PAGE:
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Navajos Charge Bias in Schools

By Leslie Linthicum
Journal Staff Writer
    SHIPROCK— Members of the state Legislature's Indian Affairs Committee came to the auditorium of Tse Bit' Ai Middle School on Thursday because of months of complaints that the local school district is failing to provide adequate bilingual education to Navajo students.
    But as seven members of the committee sat on the stage listening to hours of complaints from parents of students who attend schools in the Central Consolidated School District, a picture emerged of much deeper differences.
    "Ethnocentric," said Hoskie Benally. "We feel that's how we're being viewed and treated."
    "Brown skin versus non-Navajo skin," said Shiprock Chapter president Duane "Chili" Yazzie, "that is what the situation is looking like."
    "Here is a fence," said Randy Roberts, the father of students in the Naschitti schools. "Here we are the parents on one side and the school on the other side."
    About 92 percent of the 7,000 students in the Central Consolidated School District are Navajo. The district spans the off-reservation community of Kirtland, west of Farmington, and 14 Navajo chapters.
    Members of the Indian Affairs Committee came to Shiprock to listen to complaints committee members had received through letters and phone calls and testimony at committee meetings in other Navajo communities.
    Dissatisfaction in the community began to grow a year ago when school board president Randy Manning said at an Indian Education Committee meeting that bilingual education should be put off until Navajo children in failing schools learn English and begin performing well on standardized tests.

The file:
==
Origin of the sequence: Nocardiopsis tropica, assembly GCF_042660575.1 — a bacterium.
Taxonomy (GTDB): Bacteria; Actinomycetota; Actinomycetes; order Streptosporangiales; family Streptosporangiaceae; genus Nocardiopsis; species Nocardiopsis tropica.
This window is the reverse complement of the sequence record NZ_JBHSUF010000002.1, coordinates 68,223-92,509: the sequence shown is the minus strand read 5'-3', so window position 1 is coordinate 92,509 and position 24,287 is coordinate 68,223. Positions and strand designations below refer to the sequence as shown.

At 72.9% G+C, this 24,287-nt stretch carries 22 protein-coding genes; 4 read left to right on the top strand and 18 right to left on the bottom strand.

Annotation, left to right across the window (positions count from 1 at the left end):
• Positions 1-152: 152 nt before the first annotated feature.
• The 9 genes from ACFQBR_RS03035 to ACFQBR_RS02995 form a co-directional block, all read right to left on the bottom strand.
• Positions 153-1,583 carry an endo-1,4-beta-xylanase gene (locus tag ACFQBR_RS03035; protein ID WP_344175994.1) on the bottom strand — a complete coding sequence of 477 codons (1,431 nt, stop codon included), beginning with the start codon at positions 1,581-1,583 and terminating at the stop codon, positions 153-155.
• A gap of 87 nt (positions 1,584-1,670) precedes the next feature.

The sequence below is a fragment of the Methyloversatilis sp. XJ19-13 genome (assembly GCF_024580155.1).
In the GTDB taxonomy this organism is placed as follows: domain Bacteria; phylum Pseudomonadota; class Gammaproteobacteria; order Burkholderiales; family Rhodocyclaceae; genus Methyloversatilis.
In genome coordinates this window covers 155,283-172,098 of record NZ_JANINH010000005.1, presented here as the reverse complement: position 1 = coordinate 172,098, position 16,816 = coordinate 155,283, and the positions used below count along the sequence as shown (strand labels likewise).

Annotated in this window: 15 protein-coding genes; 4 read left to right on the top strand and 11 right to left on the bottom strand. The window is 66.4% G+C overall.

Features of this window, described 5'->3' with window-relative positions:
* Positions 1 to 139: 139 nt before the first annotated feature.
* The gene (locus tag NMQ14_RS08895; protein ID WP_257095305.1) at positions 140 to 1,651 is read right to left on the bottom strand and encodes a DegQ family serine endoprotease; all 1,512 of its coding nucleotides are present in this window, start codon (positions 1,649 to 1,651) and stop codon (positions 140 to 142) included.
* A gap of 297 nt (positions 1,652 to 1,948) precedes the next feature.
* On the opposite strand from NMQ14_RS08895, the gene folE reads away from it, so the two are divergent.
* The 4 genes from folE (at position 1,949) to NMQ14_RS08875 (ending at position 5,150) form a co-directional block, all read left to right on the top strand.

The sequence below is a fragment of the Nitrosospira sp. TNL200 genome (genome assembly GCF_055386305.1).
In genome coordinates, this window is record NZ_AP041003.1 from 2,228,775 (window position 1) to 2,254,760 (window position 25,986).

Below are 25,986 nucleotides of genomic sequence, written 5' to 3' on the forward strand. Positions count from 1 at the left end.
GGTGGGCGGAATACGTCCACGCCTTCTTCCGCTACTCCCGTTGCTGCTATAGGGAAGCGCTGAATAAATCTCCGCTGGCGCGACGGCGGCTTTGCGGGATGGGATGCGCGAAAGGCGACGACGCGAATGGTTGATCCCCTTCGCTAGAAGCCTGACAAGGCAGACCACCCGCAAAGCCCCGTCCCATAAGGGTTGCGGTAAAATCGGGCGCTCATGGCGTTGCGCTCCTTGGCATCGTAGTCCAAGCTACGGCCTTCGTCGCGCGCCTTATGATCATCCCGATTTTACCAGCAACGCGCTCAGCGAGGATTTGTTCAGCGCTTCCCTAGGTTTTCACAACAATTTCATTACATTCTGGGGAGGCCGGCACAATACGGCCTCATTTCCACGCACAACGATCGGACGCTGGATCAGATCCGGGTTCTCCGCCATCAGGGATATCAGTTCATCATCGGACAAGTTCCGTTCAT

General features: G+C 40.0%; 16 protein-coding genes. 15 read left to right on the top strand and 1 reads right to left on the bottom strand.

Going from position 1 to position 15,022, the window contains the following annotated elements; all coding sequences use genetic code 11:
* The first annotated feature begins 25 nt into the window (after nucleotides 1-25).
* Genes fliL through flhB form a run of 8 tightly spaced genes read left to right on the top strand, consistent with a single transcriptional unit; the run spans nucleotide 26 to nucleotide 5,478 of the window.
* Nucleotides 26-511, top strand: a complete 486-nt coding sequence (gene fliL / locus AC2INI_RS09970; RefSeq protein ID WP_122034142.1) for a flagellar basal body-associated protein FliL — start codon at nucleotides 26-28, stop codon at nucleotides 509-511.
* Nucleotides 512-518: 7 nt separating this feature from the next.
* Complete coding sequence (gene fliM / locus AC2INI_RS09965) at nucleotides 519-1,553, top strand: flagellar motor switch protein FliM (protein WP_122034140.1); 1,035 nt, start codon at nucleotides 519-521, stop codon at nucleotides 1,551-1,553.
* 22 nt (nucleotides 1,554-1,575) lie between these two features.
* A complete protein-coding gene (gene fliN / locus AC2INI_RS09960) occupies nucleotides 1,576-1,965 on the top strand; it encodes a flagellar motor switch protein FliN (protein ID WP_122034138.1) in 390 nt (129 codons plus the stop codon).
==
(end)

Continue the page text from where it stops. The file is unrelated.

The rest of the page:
Manning did not attend Thursday's meeting.
    But committee chairman Sen. Leonard Tsosie, D-Crownpoint, put school superintendent Linda Besett, two of her assistant superintendents and the district's Indian education coordinator on one side of the stage and invited committee members and citizens in the audience to comment and ask questions.
    "Please be cordial to each other. Let's not speak ill of each other," he suggested several times.
A lack of data
    Tsosie was surprised when Besett told him she could not provide bilingual testing data because it doesn't exist. He said he wanted the district to be able to show him whether their bilingual efforts were working.
    "What I'm hearing kind of scares me," Tsosie said. "Three million dollars is a lot of money, and we should be able to show something for it. I think the parents and the taxpayers are saying they want accountability."
    Despite not having testing data, Besett defended the district's bilingual efforts, saying that each of the district's 17 schools has bilingual language instruction and that the district is encouraging teachers to become certified as bilingual instructors and testers by offering stipends of $500 and $1,000 each year.
    "We recognize the importance of respecting the Navajo language and culture," Besett said.
    She also defended a decision to dissolve the district's Indian Education Committee, composed of Navajo parents and chapter representatives, and replace it with three committees, one to handle each of the three federal funding sources specifically for Indian education.
    Several members of the dissolved committee spoke angrily at the hearing, saying that taking their positions away without their consent showed disrespect.
Feeling disrespected
    Kaibah Begay, a parent from Shiprock and a former member of the Indian Education Committee, said she feels that Navajo parents are not respected by the district administration.
    Larry Emerson of Hogback said the committee reorganization was a tactic to divide the Navajo community.
    Sen. John Pinto, D-Tohatchi, told Besett to look at Navajo parents as an important resource.
    "I urge you to work with your Navajo parents," he said. "Work with them, sit down with them, listen to them."
    Tsosie suggested that, because federal law does not require the committee to be split into three, or to remain one or even to exist, that the district should work out the committee arrangements with the community.
    "Talk under a piñon tree or over a bologna sandwich and work this out," he said.
    Hard feelings remained, however.
    Yazzie, the Shiprock Chapter president, said residents are contemplating a lawsuit alleging civil rights violations. And he said the Denver district office of the U.S. Commission on Civil Rights intends to hold a fact-finding hearing in Shiprock soon.
    Rep. James Taylor, D-Albuquerque, suggested that the group also consider contacting the U.S. Department of Justice if its members believe they can make a case that their children are being educated poorly because of their race.
    "When I see a lot of white people calling the shots in a district that is Navajo, I wonder," he said.